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In this NSF project, Saldanha will explore the possible role of variability as a central concept around which to organize the learning and teaching of statistical thinking among middle school students. It builds on his broad area of research – mathematical education, with a focus on cognitive modeling of mathematical thinking and learning as it relates to the principled design of instruction.
Saldanha’s research was inspired by his dissertation work in which he explored the learning of statistical interference among high school students. There, he noticed that it can be difficult for students who have already been in school for 10 years or more to think and talk about mathematical and statistical ideas from a sense-making perspective and with an orientation to understanding those ideas.
“Being statistically literate is increasingly becoming an important set of critical thinking skills for an educated and informed citizenry,” he says. “Almost all of us are confronted with reports and conclusions based on quantitative information derived from samples drawn from populations.
“From an educational perspective, the proposed research is important because we need greater insight into the kind of instruction that can foster the development of such thinking skills, particularly at earlier levels of schooling and development.”
To conduct this research, Saldanha will study groups of seventh graders at a local middle school. The first phase of the research will consist of having students fill out questionnaires about concepts of variability and will be followed up by interviews to fully analyze their thinking. The second phase, beginning in the spring semester, will entail testing of instructional innovations and research of the effects of those innovations.
The proposed project integrates research on learning and teaching in a way that will impact not only the learning of middle school student participants, but more broadly the learning of middle school teachers who participate in the professional development workshop designed to disseminate project findings and insights among the local community.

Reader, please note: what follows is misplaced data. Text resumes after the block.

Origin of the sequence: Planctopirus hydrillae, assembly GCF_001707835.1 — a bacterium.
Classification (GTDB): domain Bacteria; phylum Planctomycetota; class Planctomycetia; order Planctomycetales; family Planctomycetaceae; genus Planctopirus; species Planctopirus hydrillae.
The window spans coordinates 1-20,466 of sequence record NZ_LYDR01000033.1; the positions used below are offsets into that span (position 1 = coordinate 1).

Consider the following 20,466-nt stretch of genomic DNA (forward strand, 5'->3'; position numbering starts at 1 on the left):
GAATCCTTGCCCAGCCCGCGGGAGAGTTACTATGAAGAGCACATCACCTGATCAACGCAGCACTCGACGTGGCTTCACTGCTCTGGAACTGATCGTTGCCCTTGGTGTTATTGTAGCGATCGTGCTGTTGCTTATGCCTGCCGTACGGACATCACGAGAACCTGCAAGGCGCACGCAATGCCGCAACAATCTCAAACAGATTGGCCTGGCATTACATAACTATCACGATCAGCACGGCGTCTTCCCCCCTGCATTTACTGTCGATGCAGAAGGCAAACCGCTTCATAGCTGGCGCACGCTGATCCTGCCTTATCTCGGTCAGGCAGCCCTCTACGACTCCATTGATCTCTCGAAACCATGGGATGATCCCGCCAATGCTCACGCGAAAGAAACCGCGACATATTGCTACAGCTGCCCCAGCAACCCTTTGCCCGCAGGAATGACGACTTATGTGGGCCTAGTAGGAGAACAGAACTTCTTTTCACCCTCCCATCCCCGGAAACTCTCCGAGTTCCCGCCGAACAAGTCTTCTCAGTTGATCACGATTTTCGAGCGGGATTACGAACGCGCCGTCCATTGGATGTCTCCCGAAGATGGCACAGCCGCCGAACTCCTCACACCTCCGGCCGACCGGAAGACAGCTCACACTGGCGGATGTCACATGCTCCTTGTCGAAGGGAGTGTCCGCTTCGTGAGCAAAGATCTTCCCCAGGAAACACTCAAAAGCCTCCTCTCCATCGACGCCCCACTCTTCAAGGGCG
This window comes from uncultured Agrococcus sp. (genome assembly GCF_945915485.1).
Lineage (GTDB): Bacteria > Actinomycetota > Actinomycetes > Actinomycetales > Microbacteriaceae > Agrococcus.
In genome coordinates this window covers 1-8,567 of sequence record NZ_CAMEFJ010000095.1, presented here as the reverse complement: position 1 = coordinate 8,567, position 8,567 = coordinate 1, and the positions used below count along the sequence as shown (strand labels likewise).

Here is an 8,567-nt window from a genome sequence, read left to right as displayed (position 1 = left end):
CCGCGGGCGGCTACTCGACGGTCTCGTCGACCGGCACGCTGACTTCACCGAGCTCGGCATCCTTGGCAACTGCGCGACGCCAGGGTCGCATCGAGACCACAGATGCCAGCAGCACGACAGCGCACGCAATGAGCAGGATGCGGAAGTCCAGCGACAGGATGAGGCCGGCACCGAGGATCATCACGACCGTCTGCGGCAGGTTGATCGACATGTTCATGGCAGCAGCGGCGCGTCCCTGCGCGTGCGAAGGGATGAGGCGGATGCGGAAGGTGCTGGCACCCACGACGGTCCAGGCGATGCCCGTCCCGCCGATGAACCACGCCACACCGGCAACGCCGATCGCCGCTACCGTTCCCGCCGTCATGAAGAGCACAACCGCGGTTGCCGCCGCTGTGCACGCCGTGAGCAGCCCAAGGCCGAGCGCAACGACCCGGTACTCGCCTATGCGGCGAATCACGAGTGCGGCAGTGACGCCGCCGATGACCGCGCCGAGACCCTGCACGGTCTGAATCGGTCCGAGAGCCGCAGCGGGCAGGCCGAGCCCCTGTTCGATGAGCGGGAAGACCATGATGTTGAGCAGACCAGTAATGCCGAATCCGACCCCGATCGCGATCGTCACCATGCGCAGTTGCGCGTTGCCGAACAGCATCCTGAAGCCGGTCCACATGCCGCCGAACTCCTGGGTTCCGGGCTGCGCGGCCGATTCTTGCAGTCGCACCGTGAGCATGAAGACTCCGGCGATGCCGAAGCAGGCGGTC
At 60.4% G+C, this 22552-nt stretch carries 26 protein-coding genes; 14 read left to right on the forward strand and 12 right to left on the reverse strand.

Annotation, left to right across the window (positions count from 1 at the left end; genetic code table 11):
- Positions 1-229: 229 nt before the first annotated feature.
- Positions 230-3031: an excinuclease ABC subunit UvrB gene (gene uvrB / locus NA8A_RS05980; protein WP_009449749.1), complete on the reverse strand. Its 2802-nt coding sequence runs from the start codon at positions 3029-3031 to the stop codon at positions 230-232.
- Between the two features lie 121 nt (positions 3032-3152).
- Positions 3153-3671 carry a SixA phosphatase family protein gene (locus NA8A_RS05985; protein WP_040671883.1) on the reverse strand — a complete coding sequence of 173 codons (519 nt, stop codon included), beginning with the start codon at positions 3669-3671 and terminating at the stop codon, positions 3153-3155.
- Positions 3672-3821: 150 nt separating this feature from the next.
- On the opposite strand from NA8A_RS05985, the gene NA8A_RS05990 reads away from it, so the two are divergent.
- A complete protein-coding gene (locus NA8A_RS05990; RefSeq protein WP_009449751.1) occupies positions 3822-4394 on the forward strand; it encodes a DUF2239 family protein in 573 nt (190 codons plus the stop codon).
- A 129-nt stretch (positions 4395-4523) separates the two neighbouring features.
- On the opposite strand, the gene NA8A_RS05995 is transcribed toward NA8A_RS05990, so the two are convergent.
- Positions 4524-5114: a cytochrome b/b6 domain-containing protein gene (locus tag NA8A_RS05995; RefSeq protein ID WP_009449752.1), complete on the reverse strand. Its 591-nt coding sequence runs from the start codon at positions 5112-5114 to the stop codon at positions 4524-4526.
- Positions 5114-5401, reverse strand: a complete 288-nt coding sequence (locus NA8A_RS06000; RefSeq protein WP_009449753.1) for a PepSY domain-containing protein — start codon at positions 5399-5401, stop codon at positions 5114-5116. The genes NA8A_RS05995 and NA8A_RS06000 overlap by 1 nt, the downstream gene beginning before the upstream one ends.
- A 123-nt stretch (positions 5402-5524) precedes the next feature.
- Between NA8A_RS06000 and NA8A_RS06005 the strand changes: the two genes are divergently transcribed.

“Luis Saldanha’s research will result in practices in middle schools that make students more aware of the importance and relevance of statistics in daily life. When they get to a later stage of their education, they will appreciate better the role of statistics in research,” says Wayne Raskind, professor and director of ASU’s School of Mathematical and Statistical Sciences in the College">http://clas.asu.edu/">College of Liberal Arts and Sciences.
Saldanha, who has been teaching at ASU since 2008, received a doctoral degree in mathematics education in 2004 from Vanderbilt University. He also has a master’s degree in the teaching of mathematics and a bachelor’s degree in mathematics from Concordia University in Canada.
Written by Danielle Legler (Danielle.Legler">mailto:Danielle.Legler@asu.edu">Danielle.Legler@asu.edu) for the College of Liberal Arts and Sciences.
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